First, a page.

If you love something you're willing to fight for it and defend it. Skateboarding is no different. All of us who love it have had to fight for it and the longer we've been in it the more we're had to fight the good fight. Defending it to the jocks trying to take you board as a kid, the rednecks shouting out of their pickups, the cops kicking you out of spots, and often defending it to our parents. Those are the easy battles to identify but it's the not so easy to acknowledge battles that are the most important for the integrity of skateboarding. The longer you've been skating the more responsibility you need to take upon yourself to help skateboarding, help the culture, and help keep both creativity and integrity in skateboarding. No matter you're personal style, terrain preferences, or skill level you have an investment in this culture and truthfully, you owe it to skateboarding for all that skateboarding has done for each and every one of us who have found love somewhere in that space between urethane and asphalt.
Throughout the history of skateboarding and all of the ebbs and flows, it's been the "casual" interlopers that have been the true destructive force in skateboarding's health. The cop that says "I used to skate" as he kicks you out of a spot - you may have ridden a skateboard but you were never a skater. The surf shops, bike shops, and ski shops that decide to sell skateboards to supplement their sales - they are not supporting the culture, they are not helping to fight for parks, it's just another "fun activity" for them and they will happily take our money when the culture we've built is doing well and then fill that wall of their store with something else when times are tough. The athletic shoe companies that will take their elaborate tech ability and throw it into new styles to appeal to skaters, with their deep pockets will buy up skateboarding's best and historic skaters, and now that skateboarding has grown to a critical mass - jump in to profit while crushing the diversity of skater-owned companies who've been supporting skating and skaters through thick and thin.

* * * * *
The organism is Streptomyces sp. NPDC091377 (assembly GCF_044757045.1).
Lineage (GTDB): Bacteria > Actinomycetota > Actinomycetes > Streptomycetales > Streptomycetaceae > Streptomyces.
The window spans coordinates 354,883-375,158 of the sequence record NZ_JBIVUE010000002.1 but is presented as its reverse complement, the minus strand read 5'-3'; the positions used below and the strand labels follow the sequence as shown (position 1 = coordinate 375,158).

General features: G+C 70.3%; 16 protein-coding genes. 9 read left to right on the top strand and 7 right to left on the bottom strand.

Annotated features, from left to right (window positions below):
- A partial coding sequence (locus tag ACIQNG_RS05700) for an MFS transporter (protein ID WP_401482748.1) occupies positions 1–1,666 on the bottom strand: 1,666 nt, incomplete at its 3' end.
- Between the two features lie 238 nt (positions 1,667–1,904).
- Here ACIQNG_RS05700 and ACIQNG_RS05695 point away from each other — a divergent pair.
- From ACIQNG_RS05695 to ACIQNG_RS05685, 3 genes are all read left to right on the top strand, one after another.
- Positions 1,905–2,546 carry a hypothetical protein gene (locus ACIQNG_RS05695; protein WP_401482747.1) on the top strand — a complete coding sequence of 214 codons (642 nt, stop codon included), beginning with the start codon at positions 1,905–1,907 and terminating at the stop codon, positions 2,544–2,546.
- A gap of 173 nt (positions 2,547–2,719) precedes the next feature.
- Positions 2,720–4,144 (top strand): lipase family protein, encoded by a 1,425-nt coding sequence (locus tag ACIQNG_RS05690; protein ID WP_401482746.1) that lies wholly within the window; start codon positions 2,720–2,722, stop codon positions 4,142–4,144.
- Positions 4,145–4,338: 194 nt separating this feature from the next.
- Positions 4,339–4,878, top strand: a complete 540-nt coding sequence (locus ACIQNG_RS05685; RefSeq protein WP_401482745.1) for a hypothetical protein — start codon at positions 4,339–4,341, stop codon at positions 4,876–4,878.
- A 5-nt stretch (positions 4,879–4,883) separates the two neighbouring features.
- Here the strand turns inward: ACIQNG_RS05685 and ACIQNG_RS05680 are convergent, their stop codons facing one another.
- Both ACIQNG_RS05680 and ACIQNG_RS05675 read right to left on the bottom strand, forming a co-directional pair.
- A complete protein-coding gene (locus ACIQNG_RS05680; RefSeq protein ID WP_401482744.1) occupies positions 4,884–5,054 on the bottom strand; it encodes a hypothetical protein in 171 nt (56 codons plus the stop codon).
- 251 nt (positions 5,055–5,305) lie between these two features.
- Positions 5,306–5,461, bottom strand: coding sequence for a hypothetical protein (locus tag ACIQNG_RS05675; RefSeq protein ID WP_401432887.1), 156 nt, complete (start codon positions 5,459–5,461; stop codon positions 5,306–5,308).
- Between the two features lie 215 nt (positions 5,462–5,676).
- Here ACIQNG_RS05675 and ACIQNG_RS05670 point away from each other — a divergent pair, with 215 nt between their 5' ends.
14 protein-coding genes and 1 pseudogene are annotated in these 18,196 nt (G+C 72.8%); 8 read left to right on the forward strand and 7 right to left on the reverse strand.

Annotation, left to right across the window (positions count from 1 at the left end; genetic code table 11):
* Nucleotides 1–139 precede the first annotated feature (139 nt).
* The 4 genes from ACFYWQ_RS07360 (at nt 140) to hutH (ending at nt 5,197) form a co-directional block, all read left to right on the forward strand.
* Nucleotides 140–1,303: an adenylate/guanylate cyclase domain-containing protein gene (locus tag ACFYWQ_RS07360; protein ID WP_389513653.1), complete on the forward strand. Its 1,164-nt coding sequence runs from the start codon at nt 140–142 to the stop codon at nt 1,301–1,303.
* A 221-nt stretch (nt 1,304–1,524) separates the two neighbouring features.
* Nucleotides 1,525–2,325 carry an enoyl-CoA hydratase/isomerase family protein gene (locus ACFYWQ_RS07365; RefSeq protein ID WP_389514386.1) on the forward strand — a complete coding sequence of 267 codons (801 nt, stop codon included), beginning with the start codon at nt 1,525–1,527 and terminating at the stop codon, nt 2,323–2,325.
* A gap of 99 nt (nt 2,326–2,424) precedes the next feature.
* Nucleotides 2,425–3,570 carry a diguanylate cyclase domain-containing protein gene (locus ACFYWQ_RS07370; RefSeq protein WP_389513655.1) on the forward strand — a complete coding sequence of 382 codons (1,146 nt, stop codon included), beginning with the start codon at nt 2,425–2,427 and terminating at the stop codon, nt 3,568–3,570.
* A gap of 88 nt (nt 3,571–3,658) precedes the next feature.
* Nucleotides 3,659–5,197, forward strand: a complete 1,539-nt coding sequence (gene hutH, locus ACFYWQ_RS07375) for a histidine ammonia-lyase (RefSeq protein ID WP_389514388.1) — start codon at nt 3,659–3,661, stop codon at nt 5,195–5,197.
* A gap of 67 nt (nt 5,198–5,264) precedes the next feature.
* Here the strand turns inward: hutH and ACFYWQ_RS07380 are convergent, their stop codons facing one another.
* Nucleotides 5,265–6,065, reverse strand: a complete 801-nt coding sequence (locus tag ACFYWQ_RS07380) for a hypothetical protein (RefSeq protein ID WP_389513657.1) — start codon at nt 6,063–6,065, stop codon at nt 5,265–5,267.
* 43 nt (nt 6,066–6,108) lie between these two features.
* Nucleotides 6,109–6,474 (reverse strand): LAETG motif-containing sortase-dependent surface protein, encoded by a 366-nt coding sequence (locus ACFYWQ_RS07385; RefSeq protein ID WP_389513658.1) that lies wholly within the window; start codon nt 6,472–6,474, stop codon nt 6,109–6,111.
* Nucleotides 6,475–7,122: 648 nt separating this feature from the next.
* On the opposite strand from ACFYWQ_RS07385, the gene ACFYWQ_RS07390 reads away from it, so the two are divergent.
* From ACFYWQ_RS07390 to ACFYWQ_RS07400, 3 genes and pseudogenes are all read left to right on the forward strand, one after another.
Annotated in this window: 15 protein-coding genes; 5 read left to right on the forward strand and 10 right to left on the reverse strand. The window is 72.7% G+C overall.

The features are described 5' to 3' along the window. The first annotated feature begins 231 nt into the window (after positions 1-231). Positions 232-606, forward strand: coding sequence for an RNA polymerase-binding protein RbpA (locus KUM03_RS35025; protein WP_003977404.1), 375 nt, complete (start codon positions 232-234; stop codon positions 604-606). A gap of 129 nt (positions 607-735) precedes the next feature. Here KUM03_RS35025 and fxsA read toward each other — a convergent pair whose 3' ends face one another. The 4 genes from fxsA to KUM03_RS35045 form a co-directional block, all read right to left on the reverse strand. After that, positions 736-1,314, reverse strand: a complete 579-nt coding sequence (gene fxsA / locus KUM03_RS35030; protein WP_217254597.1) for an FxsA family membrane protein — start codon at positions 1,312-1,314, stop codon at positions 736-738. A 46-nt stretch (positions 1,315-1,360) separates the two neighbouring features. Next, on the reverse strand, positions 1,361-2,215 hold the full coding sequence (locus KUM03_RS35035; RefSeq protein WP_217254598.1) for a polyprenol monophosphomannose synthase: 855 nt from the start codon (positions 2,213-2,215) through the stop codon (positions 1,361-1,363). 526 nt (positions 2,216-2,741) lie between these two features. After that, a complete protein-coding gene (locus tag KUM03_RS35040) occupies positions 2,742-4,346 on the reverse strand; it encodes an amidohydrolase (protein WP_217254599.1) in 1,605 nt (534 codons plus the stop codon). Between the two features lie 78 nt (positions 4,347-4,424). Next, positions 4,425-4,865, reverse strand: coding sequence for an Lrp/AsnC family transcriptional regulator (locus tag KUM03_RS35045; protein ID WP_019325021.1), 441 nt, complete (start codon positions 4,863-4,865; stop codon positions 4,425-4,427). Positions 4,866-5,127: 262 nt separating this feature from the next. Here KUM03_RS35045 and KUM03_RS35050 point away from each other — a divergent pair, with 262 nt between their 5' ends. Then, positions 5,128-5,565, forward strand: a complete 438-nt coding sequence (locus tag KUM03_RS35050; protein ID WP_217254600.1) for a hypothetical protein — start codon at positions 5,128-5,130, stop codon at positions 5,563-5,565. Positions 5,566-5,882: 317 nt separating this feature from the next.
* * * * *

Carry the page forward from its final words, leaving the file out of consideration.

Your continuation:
Some may call this tough love but those of us who have truly found love know that there is no other type of love. If we truly care we have to put in the work and walk the walk. We are in control of our own integrity and the integrity of skate culture. It's not just a matter of not supporting interlopers who have no investment in us, but far more importantly it's about SUPPORTING one another. Sometimes life demands us to circle up back to back, fists out, to take things on but right now what we need to do in skateboarding is circle up, backs OUT, shoulder to shoulder, arm in arm - so that we can see each other, so that we can hold each other up, with our backs to things that don't really matter and our gaze on those things that truly do matter: each other.